Lucy and Doug Harkness of Lawrenceville, Georgia, had two biological daughters, ages 8 and 11, and thought their family was complete. "But news stories were coming out about the high number of orphans in China, particularly girls, as a result of the government's mandate of one child per household. We knew that we had enough love in our hearts to take in an abandoned child," Lucy recalls.
Waiting to be assigned a child can be the hardest part of the adoption process, and it takes a notoriously long time to adopt a child from China. The Harknesses first looked into adoption in 2005, and they were told it would take six to eight months to get a referral. After 17 months passed, the couple decided to take a different route. "We started looking at our agency's special-needs program, and we thought we could handle a child with a congenital heart disease," Lucy says. In July 2007, about two months after they first saw a photo of 2-year-old Ally, they were on their way to China to pick her up.
When the Harknesses decided to adopt another daughter, they again chose a child with a congenital heart disease, though this time their daughter's heart condition had been repaired with surgery when she was 14 months old. (Ally's condition corrected itself.) They adopted 6-year-old Alaina in January 2009; the entire process took only eight months.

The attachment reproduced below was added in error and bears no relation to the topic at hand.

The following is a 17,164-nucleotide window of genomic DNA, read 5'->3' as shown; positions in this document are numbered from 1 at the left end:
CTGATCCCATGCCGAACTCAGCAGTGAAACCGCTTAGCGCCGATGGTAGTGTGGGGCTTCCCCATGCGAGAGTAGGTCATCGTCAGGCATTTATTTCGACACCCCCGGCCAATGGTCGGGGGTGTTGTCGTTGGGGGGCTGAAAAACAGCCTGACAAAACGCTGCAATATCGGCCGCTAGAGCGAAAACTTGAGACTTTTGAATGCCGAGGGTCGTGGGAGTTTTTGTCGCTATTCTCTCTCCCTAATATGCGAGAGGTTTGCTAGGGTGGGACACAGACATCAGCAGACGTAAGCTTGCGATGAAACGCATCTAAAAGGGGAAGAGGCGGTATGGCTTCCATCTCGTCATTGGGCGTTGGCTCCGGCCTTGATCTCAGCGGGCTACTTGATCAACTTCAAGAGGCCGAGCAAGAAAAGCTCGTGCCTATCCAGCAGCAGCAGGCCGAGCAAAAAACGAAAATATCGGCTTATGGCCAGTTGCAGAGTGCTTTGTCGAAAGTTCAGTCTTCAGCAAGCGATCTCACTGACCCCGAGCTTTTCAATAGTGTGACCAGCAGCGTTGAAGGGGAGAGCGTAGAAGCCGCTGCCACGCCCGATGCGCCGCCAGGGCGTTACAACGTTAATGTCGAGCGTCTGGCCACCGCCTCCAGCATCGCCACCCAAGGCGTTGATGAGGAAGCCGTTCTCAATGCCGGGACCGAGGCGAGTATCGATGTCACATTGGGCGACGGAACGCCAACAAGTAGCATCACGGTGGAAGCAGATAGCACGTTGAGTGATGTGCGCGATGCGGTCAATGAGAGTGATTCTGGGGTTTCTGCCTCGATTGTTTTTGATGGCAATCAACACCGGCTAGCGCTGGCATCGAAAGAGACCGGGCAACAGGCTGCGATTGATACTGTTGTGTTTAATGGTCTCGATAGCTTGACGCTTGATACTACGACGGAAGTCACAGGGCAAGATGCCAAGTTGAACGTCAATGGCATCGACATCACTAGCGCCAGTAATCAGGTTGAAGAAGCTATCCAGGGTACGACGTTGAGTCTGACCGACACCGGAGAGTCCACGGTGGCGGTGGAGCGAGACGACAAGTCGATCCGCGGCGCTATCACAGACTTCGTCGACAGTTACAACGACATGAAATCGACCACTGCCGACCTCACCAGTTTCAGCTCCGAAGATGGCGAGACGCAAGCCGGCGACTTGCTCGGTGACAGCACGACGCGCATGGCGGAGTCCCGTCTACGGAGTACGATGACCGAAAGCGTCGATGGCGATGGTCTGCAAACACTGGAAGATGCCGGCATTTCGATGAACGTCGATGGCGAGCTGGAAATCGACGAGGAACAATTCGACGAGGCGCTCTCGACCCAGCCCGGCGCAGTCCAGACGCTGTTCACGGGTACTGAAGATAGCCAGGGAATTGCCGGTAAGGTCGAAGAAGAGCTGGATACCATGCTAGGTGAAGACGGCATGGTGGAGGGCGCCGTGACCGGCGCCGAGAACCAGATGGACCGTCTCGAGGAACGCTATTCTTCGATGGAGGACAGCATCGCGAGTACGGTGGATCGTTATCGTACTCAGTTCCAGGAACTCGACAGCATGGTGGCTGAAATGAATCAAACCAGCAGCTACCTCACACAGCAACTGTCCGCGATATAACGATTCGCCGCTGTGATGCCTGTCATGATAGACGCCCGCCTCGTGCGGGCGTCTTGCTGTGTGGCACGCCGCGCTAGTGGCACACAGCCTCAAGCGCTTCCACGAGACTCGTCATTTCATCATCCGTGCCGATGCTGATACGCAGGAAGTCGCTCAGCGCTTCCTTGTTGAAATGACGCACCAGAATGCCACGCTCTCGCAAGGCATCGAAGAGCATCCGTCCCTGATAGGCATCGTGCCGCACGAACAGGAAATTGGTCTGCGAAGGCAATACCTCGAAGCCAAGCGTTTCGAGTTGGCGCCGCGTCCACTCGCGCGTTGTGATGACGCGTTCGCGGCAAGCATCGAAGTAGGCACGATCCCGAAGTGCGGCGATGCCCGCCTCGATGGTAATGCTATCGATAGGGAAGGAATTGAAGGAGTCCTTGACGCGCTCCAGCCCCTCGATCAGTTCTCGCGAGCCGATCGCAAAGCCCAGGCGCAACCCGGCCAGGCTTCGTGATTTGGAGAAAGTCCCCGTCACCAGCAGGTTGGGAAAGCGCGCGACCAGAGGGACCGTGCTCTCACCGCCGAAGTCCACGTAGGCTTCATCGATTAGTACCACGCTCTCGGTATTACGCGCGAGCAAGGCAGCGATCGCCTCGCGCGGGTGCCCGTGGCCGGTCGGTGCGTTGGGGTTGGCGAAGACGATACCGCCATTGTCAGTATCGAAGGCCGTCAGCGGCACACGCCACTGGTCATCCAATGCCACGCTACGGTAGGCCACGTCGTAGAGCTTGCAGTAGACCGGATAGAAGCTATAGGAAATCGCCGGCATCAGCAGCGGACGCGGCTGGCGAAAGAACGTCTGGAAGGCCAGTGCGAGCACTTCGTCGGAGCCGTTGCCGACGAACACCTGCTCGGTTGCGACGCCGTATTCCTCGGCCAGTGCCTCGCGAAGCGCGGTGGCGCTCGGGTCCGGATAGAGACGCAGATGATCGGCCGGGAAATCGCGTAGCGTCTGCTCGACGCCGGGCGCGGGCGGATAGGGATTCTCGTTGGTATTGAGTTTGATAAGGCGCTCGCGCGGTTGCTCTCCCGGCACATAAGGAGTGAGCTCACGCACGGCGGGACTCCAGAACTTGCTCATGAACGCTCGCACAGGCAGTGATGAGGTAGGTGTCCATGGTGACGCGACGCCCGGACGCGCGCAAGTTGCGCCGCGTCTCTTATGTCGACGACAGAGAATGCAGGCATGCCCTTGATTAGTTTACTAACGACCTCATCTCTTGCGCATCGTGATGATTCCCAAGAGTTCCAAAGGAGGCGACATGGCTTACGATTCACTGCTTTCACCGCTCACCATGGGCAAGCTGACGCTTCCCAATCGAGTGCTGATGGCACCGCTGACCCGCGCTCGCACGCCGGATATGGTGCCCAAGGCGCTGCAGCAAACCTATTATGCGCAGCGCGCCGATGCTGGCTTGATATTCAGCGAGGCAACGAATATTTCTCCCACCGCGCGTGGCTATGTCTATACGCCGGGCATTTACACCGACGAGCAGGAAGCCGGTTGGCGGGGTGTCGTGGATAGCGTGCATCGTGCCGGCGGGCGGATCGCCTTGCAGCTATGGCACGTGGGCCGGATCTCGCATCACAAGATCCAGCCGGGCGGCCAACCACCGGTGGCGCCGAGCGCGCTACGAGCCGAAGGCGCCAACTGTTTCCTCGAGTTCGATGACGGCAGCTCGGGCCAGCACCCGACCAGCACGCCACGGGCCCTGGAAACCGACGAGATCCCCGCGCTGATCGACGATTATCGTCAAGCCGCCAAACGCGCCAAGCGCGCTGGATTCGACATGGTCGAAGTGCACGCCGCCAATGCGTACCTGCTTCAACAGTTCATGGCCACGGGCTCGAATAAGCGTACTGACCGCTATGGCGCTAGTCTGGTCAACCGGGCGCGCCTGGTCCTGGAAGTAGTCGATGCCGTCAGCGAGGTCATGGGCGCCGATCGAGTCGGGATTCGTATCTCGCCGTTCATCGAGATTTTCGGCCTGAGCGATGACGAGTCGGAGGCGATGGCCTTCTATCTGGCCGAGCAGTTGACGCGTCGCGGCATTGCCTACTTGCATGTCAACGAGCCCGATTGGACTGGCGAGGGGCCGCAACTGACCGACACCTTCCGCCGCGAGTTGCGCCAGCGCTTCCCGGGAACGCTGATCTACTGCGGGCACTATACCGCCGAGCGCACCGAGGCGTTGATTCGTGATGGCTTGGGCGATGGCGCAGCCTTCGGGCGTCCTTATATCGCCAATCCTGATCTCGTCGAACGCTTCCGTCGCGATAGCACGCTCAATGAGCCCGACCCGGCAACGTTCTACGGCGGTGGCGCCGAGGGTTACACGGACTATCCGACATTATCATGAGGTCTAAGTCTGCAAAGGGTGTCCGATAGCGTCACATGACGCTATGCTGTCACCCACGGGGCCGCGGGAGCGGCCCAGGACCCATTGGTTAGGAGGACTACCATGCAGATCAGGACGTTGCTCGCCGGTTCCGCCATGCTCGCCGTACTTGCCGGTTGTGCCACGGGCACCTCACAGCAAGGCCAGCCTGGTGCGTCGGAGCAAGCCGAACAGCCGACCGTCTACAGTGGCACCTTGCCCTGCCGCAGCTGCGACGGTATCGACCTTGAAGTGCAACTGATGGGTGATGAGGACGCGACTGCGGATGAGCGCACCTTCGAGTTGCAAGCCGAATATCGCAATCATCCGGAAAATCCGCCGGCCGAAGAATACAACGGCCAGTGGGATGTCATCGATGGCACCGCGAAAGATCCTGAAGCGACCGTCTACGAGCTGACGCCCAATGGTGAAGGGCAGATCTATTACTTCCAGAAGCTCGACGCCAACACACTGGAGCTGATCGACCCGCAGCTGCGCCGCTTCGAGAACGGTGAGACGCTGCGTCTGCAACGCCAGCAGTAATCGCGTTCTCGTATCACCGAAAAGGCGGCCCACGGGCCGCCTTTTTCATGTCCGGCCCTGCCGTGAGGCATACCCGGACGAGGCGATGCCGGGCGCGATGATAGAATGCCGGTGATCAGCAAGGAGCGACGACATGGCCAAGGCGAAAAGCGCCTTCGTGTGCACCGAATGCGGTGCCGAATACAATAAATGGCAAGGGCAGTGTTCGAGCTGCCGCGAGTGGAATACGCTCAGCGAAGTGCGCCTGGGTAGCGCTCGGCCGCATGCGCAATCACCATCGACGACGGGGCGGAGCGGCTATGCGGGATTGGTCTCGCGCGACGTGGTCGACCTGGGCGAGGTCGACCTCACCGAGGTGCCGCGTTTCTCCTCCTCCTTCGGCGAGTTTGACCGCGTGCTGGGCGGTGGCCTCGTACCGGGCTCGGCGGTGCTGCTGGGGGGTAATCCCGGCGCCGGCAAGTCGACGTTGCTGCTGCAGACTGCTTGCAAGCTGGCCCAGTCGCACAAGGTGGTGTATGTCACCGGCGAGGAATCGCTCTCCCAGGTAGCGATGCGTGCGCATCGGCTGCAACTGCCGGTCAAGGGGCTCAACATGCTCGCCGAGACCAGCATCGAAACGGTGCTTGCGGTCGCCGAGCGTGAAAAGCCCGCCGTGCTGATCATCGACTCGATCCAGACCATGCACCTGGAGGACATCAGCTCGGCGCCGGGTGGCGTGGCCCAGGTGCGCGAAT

China Fast Facts
U.S. adoptions in 2010: 3,401 children
The children: 85 percent female, 32 percent younger than 12 months old
Estimated cost: $20,000 to $27,000
Key requirements: Only couples may adopt, and they must be married a minimum of two years if it's their first marriage and five years if either spouse has been previously married. No more than two previous marriages are allowed for either spouse. Both spouses are required to have a high-school diploma.
Travel: At least one parent must travel to pick up the child. Travel fees are about $3,000 per person, per trip. The average stay is ten to 14 days.
Wait time for referral: Approximately five years, or six months if adopting a child with special needs (through the Waiting Child program)
Advantages: Many children are available. The country's process is well-organized, and the laws and regulations are stable and dependable.
Originally published in the September 2011 issue of Parents magazine.